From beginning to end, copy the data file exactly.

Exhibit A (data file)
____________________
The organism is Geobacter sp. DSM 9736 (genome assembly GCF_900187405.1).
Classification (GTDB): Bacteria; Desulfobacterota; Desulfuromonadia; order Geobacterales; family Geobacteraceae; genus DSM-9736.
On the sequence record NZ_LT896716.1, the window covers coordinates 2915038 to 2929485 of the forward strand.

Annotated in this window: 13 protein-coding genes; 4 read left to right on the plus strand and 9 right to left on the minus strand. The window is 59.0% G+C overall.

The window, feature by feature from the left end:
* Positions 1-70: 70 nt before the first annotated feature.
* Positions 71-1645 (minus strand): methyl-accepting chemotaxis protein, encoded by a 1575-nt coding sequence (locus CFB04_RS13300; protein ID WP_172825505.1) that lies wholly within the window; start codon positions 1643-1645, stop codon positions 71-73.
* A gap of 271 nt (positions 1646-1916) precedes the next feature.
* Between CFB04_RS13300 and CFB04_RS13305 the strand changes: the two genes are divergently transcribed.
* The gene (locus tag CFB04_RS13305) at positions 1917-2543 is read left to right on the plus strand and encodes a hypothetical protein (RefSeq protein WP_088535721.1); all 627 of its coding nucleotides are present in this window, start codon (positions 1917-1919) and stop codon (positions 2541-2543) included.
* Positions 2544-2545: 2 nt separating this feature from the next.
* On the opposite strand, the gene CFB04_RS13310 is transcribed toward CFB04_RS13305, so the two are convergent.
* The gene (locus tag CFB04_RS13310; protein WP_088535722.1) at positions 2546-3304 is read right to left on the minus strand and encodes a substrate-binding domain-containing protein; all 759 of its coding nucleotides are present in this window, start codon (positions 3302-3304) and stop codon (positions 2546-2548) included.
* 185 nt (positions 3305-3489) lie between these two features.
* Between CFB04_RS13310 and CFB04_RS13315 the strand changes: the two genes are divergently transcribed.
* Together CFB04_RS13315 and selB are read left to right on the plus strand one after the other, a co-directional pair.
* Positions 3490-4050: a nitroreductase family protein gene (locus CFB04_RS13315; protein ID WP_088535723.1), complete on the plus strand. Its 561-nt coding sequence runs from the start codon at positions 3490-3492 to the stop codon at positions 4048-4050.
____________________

The organism is Geobacter sp. DSM 9736 (genome assembly GCF_900187405.1).
Classification (GTDB): Bacteria; Desulfobacterota; Desulfuromonadia; order Geobacterales; family Geobacteraceae; genus DSM-9736.
On the sequence record NZ_LT896716.1, the window covers coordinates 2915038 to 2929485 of the forward strand.

Annotated in this window: 13 protein-coding genes; 4 read left to right on the plus strand and 9 right to left on the minus strand. The window is 59.0% G+C overall.

The window, feature by feature from the left end:
* Positions 1-70: 70 nt before the first annotated feature.
* Positions 71-1645 (minus strand): methyl-accepting chemotaxis protein, encoded by a 1575-nt coding sequence (locus CFB04_RS13300; protein ID WP_172825505.1) that lies wholly within the window; start codon positions 1643-1645, stop codon positions 71-73.
* A gap of 271 nt (positions 1646-1916) precedes the next feature.
* Between CFB04_RS13300 and CFB04_RS13305 the strand changes: the two genes are divergently transcribed.
* The gene (locus tag CFB04_RS13305) at positions 1917-2543 is read left to right on the plus strand and encodes a hypothetical protein (RefSeq protein WP_088535721.1); all 627 of its coding nucleotides are present in this window, start codon (positions 1917-1919) and stop codon (positions 2541-2543) included.
* Positions 2544-2545: 2 nt separating this feature from the next.
* On the opposite strand, the gene CFB04_RS13310 is transcribed toward CFB04_RS13305, so the two are convergent.
* The gene (locus tag CFB04_RS13310; protein WP_088535722.1) at positions 2546-3304 is read right to left on the minus strand and encodes a substrate-binding domain-containing protein; all 759 of its coding nucleotides are present in this window, start codon (positions 3302-3304) and stop codon (positions 2546-2548) included.
* 185 nt (positions 3305-3489) lie between these two features.
* Between CFB04_RS13310 and CFB04_RS13315 the strand changes: the two genes are divergently transcribed.
* Together CFB04_RS13315 and selB are read left to right on the plus strand one after the other, a co-directional pair.
* Positions 3490-4050: a nitroreductase family protein gene (locus CFB04_RS13315; protein ID WP_088535723.1), complete on the plus strand. Its 561-nt coding sequence runs from the start codon at positions 3490-3492 to the stop codon at positions 4048-4050.